With the exception of the V-shaped base and a hint of red, there's nothing that screams "gaming monitor" from up front.
The back is another story. Though sadly nothing lights up, the red accents and sharp angles give it the right look.
There aren't a ton: two USB 3.0, an audio out, a DisplayPort and an HDMI.
The connectors are at least easy to get to, and the stand has a plastic corral to slip the cables through, which also serves as a spot to hang your headset. You don't have to attach it, though.
The monitor snaps on to the stand's VESA-size mount plate; the button unlocks it for removal.
You can raise and lower the display enough that most people should be able to put it at a comfortable height.
It looks like there are no bezels on the top or sides; they're just hidden. Still, they're pretty thin.
I really like the joystick control for the onscreen menus. Unlike most monitors, LG puts it in the center bottom rather than the side for easy accessibility.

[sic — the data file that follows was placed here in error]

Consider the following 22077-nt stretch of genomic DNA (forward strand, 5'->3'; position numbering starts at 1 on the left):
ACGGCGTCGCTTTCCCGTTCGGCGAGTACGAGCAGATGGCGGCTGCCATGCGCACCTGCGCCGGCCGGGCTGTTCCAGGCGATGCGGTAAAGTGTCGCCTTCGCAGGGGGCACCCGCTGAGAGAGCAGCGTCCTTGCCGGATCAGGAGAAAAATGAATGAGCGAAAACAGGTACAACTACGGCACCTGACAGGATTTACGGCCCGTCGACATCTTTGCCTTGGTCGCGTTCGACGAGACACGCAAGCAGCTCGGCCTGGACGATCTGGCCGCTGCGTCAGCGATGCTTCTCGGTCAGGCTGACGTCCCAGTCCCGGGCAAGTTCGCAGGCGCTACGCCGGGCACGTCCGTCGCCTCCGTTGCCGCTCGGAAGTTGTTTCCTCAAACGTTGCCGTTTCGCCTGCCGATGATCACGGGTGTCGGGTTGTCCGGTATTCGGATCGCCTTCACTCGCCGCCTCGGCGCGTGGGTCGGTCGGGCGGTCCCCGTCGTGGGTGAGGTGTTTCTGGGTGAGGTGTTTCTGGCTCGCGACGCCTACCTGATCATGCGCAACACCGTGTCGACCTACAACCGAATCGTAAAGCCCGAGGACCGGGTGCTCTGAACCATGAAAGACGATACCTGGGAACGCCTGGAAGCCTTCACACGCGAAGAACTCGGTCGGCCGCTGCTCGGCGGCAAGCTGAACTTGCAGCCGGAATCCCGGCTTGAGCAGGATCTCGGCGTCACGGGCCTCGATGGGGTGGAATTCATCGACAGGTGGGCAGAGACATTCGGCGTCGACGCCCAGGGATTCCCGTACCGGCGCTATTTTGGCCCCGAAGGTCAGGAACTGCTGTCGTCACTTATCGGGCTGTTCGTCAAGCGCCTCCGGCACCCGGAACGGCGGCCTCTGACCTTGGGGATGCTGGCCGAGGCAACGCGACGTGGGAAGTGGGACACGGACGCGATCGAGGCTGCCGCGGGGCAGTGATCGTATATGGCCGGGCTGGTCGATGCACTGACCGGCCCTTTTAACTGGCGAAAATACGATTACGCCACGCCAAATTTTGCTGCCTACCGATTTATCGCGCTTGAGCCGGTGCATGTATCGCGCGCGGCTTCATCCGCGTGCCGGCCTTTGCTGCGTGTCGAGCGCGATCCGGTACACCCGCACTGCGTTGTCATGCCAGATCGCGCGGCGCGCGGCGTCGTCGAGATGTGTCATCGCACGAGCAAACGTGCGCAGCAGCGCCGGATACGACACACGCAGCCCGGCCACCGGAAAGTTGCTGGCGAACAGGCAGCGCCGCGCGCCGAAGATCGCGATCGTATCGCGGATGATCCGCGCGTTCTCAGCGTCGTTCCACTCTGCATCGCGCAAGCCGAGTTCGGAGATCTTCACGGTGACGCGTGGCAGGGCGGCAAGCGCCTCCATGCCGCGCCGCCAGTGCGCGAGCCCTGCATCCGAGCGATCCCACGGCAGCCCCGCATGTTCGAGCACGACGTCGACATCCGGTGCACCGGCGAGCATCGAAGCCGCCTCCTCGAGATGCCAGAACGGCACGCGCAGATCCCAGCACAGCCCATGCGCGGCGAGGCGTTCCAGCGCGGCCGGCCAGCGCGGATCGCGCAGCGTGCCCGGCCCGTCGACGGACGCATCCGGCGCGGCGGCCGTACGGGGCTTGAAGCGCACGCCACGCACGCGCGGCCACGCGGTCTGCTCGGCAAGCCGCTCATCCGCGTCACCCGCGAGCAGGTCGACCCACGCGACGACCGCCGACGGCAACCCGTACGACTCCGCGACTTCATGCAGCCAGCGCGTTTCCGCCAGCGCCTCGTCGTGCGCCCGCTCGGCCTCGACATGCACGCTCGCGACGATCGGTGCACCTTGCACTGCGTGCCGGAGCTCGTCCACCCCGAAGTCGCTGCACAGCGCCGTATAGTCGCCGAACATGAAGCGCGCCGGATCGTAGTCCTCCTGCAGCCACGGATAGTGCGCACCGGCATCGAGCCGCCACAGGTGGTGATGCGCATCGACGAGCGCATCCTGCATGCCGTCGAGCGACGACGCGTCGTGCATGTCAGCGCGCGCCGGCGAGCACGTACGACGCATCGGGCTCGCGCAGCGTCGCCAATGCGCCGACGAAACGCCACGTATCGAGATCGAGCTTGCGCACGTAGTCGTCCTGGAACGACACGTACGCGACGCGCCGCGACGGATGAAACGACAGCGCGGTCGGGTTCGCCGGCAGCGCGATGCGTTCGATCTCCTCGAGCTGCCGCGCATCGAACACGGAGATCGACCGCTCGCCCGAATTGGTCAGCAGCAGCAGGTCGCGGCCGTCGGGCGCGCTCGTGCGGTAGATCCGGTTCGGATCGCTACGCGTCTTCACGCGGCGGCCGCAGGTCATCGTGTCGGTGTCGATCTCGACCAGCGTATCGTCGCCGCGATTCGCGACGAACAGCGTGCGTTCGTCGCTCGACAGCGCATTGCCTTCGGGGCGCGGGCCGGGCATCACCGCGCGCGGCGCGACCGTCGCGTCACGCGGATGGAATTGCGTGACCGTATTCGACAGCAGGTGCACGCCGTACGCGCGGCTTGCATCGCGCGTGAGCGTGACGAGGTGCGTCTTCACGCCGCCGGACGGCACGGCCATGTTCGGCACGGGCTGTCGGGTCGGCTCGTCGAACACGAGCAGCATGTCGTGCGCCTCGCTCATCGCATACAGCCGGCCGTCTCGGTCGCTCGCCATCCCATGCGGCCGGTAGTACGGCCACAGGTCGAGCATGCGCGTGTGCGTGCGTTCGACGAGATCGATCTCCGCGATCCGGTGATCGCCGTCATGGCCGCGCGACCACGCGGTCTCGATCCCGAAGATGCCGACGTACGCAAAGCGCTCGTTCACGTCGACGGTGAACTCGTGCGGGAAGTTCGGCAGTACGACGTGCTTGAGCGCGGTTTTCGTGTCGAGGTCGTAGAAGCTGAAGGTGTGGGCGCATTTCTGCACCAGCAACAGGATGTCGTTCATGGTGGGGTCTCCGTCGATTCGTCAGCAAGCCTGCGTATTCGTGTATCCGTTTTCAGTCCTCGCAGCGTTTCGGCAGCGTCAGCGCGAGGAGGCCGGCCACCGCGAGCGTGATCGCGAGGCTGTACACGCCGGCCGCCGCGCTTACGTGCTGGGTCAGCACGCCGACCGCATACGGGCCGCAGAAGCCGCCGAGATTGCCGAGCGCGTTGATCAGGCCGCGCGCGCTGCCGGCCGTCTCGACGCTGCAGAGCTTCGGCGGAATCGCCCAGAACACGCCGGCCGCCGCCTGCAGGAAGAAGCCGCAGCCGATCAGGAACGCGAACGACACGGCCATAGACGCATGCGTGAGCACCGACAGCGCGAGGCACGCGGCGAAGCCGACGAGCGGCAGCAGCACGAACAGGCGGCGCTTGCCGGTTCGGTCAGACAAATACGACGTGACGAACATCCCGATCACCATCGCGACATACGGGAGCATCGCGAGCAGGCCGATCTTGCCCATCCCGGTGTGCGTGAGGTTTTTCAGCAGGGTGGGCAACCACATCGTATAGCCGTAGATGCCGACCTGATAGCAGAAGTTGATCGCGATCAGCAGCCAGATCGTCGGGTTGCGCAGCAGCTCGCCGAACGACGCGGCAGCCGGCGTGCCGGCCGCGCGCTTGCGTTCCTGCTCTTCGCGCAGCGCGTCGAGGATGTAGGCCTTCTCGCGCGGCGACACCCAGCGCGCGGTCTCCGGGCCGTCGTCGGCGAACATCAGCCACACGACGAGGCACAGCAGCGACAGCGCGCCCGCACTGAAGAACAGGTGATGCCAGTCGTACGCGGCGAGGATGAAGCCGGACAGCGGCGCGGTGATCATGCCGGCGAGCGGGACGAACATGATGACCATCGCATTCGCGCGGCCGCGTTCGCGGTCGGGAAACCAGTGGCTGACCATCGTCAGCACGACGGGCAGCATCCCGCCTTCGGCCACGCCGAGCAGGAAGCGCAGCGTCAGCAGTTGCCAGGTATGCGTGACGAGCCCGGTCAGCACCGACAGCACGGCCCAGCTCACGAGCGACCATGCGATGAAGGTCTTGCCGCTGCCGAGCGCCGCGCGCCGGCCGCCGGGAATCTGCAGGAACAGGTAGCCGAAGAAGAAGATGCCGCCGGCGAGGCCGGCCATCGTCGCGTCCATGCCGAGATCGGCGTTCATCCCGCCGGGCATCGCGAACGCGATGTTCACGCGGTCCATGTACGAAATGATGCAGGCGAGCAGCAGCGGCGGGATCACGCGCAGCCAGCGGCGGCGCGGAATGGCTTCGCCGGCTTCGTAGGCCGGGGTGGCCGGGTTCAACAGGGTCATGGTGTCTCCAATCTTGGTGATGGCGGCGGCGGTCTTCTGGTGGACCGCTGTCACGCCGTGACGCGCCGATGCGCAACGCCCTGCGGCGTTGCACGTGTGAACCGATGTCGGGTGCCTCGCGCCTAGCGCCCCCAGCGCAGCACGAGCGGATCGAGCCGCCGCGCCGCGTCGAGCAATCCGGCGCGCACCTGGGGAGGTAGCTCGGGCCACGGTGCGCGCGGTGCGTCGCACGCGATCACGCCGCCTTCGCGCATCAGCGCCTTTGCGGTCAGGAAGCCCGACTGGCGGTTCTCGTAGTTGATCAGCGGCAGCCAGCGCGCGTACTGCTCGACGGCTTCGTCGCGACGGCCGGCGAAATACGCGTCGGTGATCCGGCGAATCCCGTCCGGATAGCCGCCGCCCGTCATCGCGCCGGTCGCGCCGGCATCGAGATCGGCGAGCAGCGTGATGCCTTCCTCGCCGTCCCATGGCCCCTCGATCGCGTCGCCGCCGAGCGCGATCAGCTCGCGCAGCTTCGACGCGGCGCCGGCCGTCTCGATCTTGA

The stand lets you tilt the display back about 20 degrees
The menu design really reflects the monitor's game focus.
All of the presets, with the exception of Reader, are for games -- and Reader is a blue-light reduction mode that's way too dim and warm. They're customizable, though. The FPS modes have boosted response times, and the FPS and RTS options have varying Black Stabilizer settings.
While each of the presets has different default settings, they're all customizable. Unfortunately, you can't attach a refresh rate or G-Sync status to them.
The G-sync status and refresh rate are just informative -- you don't set them here, only via the Nvidia driver.
You get three gamma presets with uninformative names (gamma1!), color temperature settings like "warm" and "cool", and the ability to set the RGB values independently.